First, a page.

Climate change has been revealed to increase the occurrence of natural disasters and to damage ecological systems. In coastal regions, there are many environmentally significant areas from the viewpoint of biodiversity, such as areas registered under the Ramsar Convention. The Kushiro Wetland is the largest wetland and one of the most significant natural systems in Japan, remaining mostly unaffected by human activity. In the wetland, there are many species, which do not tolerate saltwater. When the sea level rises, the communities of freshwater plants and fish may die out due to the extension of salt wedge intrusion along the Kushiro River. Therefore, in this study we make an attempt to understand the impact of sea level rise on the ecological system of the wetland by using a three-dimensional numerical model, which allows us to evaluate the effect of sea level rise on salt wedge intrusion. It is revealed that the National Park area may be affected by salt water when sea level rise reaches about 0.15 m. Also, the maximum sea level rise may induce saltwater intrusion into the Ramsar area. As a result, we proposed an adaptive management strategy for protecting the ecological system of the wetland from salt wedge intrusion.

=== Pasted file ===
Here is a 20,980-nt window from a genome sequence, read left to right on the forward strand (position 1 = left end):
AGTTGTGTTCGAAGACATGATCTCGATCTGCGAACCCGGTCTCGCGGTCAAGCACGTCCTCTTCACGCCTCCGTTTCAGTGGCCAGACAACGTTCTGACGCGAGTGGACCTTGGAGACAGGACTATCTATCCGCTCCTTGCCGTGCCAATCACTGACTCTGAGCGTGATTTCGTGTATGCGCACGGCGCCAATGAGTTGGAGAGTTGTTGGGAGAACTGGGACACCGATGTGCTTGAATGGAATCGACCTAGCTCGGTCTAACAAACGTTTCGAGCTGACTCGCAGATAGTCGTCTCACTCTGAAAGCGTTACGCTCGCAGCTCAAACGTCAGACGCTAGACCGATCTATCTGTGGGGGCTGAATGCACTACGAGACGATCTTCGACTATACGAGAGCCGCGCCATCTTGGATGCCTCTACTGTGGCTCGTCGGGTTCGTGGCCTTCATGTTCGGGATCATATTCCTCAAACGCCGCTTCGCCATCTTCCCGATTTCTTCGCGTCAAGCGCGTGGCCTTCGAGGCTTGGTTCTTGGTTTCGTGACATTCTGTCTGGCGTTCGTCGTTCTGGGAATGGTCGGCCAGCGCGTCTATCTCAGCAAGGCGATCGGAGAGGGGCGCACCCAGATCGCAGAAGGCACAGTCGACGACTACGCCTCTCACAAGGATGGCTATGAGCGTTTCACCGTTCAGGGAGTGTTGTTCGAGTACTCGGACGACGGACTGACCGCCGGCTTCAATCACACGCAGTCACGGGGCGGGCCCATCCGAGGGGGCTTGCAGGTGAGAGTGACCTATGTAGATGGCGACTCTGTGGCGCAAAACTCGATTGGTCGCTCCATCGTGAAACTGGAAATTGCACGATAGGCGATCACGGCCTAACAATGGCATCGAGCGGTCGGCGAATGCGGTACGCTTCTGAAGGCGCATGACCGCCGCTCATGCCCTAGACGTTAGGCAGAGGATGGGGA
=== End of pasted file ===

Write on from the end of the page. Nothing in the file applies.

We report a time series (1948–2100) of global-scale meltwater from mountain glaciers and ice caps (MGI) estimated by the global glacier model HYOGA2. HYOGA2 calculates the temporal fluctuation of the mass balance for 24,234 individual glaciers worldwide. It covers 90% of the total glacier area, except for glaciers in Greenland and Antarctica. HYOGA2 also accounts for regionally distributed changes in glacier area and altitude associated with glacier retreat and advance. By computation of individual glacier changes, future dissipation and glacier mass and area changes can be simulated in the model. The cumulative volume loss of water between 1948 and 2005 was estimated to be 25.9 ± 1.4 mm sea level equivalent (SLE). A future projection under a high-emission scenario demonstrated significant losses of water from MGI equivalent to 60.3 ± 7.9 mm SLE between 1948 and 2060 and 99.0 ± 14.9 mm SLE between 1948 and 2099.